Living with Hypersensitivity

A typical description of fibromyalgia: Fibromyalgia is a disorder characterized by widespread musculoskeletal pain accompanied by fatigue, sleep impairment, and cognitive dysfunction. What this description doesn’t do, however, is explain that all of these characteristics of fibro can really be boiled down to hypersensitivity. Right now I’m sitting in Caribou Coffee (for those of you not from Minnesota, it’s a great coffee shop, filled with luscious smells and students studying, like Starbucks but not). The sound of the coffee bean grinder and the lathering machine thingy sound like they’re hitting me on the side of my head. There’s a Christmas “carol” playing on the overhead speaker – sounds like someone is beating a cat – I think it’s Mariah Carey having a conniption (sorry to any Mariah Carey fans out there), There are people talking quietly but occasionally breaking out it laughter. The laughter pierces my right eardrum. The mild dullness of hearing in my left ear helps that side. The carpeting on the floor is an abstract rendering of tree limbs. Mixed with another section of hardwood floors, a brick fireplace, and walls painted all different colors (nice colors, just lots of them), the surroundings make me feel a little off-balance. The lighting, however, is dim, except what hits off my little laptop and bounces back to hit between my eyes. I had to move to keep out of the sun streaming in the window. Beep beep beep behind the counter, people wandering in and out, constant motion, constant noise, constant sensation. Add to that the “usual” sensations: lower and mid back pain, aching ankles and hands, neck and shoulders, arms and legs, all the usual stuff including eyes that won’t properly focus. This is one of my favorite places, Caribou Coffee. I love the atmosphere, the kids studying, the forbidden peppermint hot dark chocolate.

It’s a good place to think and settle in to writing a little bit. I plug Pandora into my ears, breathe in the caffeine smells, savor the hot chocolate (yep, I’ll feel that later) and settle in. I want to be here, so I’m here. It hurts, it’s exhausting, I’ll need to hibernate when I get home with peace and quiet and calm environment (if my puppy allows it). I want to be here, so I’m here, but I’ll only be here an hour or so, and then I can retreat.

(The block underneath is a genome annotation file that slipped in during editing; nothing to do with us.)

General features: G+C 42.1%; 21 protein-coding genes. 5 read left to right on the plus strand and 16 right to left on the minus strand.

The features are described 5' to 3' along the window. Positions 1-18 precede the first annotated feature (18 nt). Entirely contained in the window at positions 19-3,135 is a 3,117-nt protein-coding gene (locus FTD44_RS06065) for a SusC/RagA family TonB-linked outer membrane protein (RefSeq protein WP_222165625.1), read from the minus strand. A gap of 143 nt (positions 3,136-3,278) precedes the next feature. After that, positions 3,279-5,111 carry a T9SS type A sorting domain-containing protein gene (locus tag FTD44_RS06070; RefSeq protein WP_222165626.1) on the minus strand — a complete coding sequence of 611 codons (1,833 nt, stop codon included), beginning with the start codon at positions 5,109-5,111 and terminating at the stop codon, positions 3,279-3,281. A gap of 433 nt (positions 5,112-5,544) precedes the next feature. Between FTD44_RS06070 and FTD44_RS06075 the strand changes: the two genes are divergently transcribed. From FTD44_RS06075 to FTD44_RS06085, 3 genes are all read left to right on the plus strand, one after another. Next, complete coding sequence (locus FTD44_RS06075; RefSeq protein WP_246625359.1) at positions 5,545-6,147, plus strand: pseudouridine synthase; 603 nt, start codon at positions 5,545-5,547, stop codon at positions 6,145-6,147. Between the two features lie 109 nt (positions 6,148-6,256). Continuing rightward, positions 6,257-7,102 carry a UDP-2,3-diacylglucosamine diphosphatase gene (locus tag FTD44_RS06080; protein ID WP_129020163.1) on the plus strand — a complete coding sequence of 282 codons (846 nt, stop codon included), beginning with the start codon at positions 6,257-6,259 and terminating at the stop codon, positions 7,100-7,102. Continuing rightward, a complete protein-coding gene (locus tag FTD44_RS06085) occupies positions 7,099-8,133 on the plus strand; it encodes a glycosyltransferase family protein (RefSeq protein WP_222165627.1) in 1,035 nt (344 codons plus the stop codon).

At work, it’s much the same, except I am there nine hours total. The environment is completely different from the Caribou Coffee environment, but the effects are all the same. The lunch hour doesn’t really give me the hibernation that I usually need by midday. Venturing out of my office for lunch and making my way through crowds and noise to find food is completely overwhelming and anxiety-provoking. By the end of the day, I’m shattered. Work is one of my favorite places, the people are some of my favorite people. I want to be there, so I’m there, everyday. It would break my heart if I couldn’t make it to work.

Other “normal” people don’t hear, see, or feel the same way in these environments. They don’t realize their laughter is causing actual physical pain or that talking incessantly is causing someone anxiety. People at work don’t realize not everyone can concentrate with glaring fluorescent lights. They don’t understand that our bodies are under siege, that we feel and react more to smaller stimuli. Doctors have documented that difference, and they don’t understand how we feel more with less either. We do, though, so may as well settle in and go the places we want to go, do the things we want to do, and hibernate when we need to. I don’t expect people to understand, and honestly, I prefer they don’t try. Just let me do what I need to do….



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